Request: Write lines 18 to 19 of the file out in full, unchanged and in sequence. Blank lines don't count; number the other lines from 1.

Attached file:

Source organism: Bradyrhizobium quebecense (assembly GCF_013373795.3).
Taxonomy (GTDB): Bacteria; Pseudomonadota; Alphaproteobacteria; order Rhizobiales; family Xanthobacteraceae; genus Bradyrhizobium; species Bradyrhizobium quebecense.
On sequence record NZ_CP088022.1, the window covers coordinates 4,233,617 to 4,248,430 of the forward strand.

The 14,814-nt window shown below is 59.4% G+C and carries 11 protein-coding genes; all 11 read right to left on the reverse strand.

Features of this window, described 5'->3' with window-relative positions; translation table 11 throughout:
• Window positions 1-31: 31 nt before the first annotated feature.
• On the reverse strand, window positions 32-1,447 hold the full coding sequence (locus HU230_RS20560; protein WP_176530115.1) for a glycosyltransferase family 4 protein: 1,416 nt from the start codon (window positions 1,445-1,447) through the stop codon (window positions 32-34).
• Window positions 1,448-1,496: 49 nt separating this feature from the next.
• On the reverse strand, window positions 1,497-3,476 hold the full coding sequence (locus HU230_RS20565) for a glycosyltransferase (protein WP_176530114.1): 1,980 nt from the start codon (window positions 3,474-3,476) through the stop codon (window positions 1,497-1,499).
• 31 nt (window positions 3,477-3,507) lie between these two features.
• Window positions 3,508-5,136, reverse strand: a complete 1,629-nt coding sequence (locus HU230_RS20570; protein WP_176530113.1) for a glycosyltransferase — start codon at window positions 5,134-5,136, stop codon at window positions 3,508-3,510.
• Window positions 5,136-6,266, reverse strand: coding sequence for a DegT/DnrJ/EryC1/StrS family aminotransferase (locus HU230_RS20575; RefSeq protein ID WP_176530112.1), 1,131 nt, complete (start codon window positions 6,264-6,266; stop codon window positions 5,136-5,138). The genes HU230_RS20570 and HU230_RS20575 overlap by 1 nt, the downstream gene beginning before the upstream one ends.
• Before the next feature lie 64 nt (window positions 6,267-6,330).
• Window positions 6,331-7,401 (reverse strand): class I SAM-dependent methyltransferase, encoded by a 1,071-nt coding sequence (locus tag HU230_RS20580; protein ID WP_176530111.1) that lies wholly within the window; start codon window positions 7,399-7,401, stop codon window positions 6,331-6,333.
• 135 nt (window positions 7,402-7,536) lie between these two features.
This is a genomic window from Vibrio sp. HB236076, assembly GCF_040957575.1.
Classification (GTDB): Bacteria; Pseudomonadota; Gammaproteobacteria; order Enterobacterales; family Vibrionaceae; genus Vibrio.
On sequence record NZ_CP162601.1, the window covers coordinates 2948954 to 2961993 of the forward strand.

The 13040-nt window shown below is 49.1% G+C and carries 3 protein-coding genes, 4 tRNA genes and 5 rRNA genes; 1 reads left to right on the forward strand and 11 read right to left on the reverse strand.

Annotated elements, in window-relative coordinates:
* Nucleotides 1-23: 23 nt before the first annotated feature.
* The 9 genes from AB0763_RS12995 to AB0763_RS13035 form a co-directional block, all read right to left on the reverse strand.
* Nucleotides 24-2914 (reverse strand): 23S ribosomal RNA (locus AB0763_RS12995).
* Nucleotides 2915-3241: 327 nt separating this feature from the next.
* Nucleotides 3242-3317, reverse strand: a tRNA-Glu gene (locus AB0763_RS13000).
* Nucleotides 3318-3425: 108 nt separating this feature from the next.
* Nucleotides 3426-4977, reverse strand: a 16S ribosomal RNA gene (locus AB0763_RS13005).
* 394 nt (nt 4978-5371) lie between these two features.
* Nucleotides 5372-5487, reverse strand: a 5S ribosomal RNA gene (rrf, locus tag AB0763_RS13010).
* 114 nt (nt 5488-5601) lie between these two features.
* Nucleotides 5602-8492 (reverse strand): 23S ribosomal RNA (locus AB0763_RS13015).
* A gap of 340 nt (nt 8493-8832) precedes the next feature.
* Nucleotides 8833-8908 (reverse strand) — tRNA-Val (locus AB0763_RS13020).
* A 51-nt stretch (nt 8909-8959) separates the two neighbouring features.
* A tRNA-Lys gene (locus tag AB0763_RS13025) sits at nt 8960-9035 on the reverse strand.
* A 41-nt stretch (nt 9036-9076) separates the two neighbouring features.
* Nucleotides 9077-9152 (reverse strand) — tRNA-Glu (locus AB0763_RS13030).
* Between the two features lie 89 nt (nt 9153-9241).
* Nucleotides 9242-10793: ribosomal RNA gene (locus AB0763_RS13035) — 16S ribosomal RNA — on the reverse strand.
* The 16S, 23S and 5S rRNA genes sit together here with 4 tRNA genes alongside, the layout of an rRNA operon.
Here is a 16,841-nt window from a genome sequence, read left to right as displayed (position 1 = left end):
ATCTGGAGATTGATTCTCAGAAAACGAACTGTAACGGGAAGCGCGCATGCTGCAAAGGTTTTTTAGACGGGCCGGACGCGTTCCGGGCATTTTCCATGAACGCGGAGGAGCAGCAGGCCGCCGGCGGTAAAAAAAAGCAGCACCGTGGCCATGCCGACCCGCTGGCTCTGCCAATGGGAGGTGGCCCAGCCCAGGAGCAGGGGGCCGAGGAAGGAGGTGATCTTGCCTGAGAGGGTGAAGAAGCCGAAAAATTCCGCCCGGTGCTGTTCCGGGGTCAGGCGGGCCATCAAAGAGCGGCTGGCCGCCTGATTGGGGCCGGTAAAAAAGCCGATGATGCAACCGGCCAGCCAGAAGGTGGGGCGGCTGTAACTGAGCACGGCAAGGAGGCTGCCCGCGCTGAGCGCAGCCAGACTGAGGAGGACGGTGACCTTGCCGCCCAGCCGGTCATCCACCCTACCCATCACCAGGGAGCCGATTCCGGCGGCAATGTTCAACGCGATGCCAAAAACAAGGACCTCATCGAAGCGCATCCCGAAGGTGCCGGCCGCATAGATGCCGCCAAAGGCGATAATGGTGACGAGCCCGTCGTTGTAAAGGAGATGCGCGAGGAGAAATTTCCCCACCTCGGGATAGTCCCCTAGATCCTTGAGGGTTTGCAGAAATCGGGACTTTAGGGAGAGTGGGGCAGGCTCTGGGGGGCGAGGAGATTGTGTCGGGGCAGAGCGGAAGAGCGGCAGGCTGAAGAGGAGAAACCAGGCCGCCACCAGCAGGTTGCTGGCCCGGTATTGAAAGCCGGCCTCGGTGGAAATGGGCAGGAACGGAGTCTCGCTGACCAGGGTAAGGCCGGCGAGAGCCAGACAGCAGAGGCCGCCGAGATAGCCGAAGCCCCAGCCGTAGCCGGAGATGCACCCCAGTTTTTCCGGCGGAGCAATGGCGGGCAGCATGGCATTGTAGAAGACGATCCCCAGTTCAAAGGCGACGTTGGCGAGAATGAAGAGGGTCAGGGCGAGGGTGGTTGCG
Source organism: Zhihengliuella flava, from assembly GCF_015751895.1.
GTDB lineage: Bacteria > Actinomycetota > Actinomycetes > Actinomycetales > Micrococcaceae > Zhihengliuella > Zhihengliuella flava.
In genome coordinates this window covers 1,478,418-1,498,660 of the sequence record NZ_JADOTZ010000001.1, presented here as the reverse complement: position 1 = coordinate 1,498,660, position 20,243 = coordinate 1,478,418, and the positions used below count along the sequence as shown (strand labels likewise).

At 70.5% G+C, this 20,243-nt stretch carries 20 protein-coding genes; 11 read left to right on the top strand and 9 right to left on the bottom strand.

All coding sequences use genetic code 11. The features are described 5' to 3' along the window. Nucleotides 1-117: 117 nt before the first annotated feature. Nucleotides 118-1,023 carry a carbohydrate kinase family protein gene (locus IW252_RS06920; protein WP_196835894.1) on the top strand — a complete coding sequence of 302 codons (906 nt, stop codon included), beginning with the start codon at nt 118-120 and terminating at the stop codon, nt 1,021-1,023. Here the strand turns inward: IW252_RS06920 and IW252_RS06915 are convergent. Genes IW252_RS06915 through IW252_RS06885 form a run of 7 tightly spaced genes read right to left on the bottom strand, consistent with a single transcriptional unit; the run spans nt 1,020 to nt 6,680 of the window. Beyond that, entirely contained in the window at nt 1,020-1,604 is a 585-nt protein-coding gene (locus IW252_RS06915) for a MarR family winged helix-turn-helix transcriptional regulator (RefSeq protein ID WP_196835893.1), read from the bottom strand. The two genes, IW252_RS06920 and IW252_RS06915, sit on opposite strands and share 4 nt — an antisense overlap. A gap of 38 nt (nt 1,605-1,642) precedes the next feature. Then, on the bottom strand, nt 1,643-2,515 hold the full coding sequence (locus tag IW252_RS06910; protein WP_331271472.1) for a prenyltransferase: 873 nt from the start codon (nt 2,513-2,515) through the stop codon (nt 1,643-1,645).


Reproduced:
On sequence record NZ_CP162601.1, the window covers coordinates 2948954 to 2961993 of the forward strand.

The 13040-nt window shown below is 49.1% G+C and carries 3 protein-coding genes, 4 tRNA genes and 5 rRNA genes; 1 reads left to right on the forward strand and 11 read right to left on the reverse strand.